Land use decisions do make a difference, and our democratic process only works if there are informed and engaged participants on all sides of the questions presented. Individual participation is great, but effective work in the public policy (or “political”) arena demands that those with similar views “get organized.” That’s step one, and that means, as a practical matter, either creating or joining a group of like-minded persons, working for the same public policy goal.
In Monterey County, the debate about the future of land use on the former Fort Ord is heating up. New groups like Keep Fort Ord Wild are engaged, as are older groups like LandWatch Monterey County, the League of Women Voters, and others.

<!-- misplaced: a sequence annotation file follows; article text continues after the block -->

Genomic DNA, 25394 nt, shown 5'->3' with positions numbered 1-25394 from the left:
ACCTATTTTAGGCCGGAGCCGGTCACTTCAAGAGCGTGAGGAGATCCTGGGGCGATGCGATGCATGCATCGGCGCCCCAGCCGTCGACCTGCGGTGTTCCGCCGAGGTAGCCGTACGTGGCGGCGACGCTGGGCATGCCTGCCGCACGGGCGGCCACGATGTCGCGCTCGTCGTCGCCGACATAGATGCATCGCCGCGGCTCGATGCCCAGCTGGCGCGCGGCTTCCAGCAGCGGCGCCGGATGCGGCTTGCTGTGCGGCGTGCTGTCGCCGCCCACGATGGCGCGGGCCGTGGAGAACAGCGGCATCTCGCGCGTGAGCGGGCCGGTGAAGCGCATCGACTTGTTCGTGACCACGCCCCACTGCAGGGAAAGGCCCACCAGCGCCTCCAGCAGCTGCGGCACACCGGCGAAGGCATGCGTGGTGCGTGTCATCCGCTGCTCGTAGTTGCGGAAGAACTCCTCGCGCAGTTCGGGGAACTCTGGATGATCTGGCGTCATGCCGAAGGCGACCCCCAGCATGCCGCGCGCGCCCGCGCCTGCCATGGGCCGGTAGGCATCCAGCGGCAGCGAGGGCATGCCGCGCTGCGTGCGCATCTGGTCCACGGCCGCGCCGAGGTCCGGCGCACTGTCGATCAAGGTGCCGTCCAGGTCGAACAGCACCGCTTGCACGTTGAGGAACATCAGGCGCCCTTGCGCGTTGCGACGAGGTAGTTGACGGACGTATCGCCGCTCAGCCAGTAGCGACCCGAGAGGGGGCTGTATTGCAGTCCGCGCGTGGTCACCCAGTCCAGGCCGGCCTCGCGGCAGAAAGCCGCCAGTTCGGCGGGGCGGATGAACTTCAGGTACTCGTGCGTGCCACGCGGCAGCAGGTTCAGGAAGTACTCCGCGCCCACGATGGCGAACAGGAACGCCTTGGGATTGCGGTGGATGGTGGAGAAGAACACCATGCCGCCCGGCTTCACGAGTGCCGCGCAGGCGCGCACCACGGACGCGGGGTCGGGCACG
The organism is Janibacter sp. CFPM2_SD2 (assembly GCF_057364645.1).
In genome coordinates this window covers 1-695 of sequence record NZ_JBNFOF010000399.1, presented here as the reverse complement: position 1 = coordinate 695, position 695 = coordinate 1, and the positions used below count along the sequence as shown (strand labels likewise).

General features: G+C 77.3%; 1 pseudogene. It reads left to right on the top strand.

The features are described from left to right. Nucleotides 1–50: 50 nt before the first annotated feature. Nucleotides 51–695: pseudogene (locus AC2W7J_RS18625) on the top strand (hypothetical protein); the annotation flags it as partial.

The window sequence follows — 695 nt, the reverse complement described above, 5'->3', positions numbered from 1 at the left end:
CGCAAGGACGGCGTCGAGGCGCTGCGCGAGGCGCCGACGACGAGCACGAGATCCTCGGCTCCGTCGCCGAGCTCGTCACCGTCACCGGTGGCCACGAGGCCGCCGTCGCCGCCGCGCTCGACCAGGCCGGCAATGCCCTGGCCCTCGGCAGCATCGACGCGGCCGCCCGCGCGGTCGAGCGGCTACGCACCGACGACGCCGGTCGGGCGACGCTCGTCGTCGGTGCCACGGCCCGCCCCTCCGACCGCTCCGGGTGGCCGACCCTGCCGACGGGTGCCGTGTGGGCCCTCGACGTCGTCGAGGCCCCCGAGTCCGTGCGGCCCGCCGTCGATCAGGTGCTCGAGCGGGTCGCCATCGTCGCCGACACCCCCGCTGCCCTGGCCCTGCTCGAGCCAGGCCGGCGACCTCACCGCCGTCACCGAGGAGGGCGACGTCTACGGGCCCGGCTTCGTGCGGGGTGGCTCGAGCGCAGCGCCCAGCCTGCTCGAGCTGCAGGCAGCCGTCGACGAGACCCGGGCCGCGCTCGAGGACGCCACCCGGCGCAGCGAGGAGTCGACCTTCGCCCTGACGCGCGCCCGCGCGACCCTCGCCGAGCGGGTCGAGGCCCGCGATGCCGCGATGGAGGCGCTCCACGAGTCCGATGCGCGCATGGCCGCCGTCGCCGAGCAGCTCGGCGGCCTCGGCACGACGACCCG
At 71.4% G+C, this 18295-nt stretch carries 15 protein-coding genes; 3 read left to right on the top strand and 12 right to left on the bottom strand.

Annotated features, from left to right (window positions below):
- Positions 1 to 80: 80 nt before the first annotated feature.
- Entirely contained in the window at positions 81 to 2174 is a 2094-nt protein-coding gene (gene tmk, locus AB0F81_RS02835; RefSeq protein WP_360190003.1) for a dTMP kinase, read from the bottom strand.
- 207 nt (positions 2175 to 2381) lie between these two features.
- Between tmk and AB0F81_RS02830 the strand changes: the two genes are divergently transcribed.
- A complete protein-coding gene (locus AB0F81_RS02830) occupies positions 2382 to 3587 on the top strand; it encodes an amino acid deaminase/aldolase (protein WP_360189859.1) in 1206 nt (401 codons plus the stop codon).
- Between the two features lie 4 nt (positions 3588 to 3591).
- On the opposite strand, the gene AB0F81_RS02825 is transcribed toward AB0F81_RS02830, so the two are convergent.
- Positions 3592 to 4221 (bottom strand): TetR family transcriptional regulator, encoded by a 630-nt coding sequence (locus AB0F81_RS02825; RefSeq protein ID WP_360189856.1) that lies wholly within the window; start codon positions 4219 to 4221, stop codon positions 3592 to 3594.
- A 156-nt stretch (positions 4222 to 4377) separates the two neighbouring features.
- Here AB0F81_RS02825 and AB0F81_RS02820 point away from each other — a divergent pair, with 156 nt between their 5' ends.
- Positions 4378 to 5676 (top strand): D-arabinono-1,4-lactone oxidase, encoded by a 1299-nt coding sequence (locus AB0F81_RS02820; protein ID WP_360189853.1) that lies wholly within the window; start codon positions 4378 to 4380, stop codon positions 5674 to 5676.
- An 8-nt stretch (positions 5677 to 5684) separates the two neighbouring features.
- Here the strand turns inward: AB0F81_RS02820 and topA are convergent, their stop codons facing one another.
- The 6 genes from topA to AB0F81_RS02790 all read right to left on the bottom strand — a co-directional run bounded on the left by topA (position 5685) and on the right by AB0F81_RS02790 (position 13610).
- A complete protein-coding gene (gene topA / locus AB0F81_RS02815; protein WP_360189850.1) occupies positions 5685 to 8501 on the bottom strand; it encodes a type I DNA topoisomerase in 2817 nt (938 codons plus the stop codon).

If step one is: “get organized.” Step two is: “get the facts!”
Knowledge is power, and democratic decision-making is all about power. It’s about building power and using it to achieve public policy goals. If you care about an issue, then you and your friends need to start understanding everything there is to understand about that issue, from the legalities to the science. And you need to know the facts relied upon by the other side, too!
I am submitting a blog I just created about a situation in Watsonville that started one month ago. The city has fast tracked this and it is very hard for us who live here to get any information. Please see my blog for more information. From start to finish we have not been given notice, given a chance to give input or ask questions. The city meets in about 2 weeks to give the final vote. We cant lose any more wetlands here, please advise us how to proceed. Should we call your office?
My email is email@example.com
Here is the blog: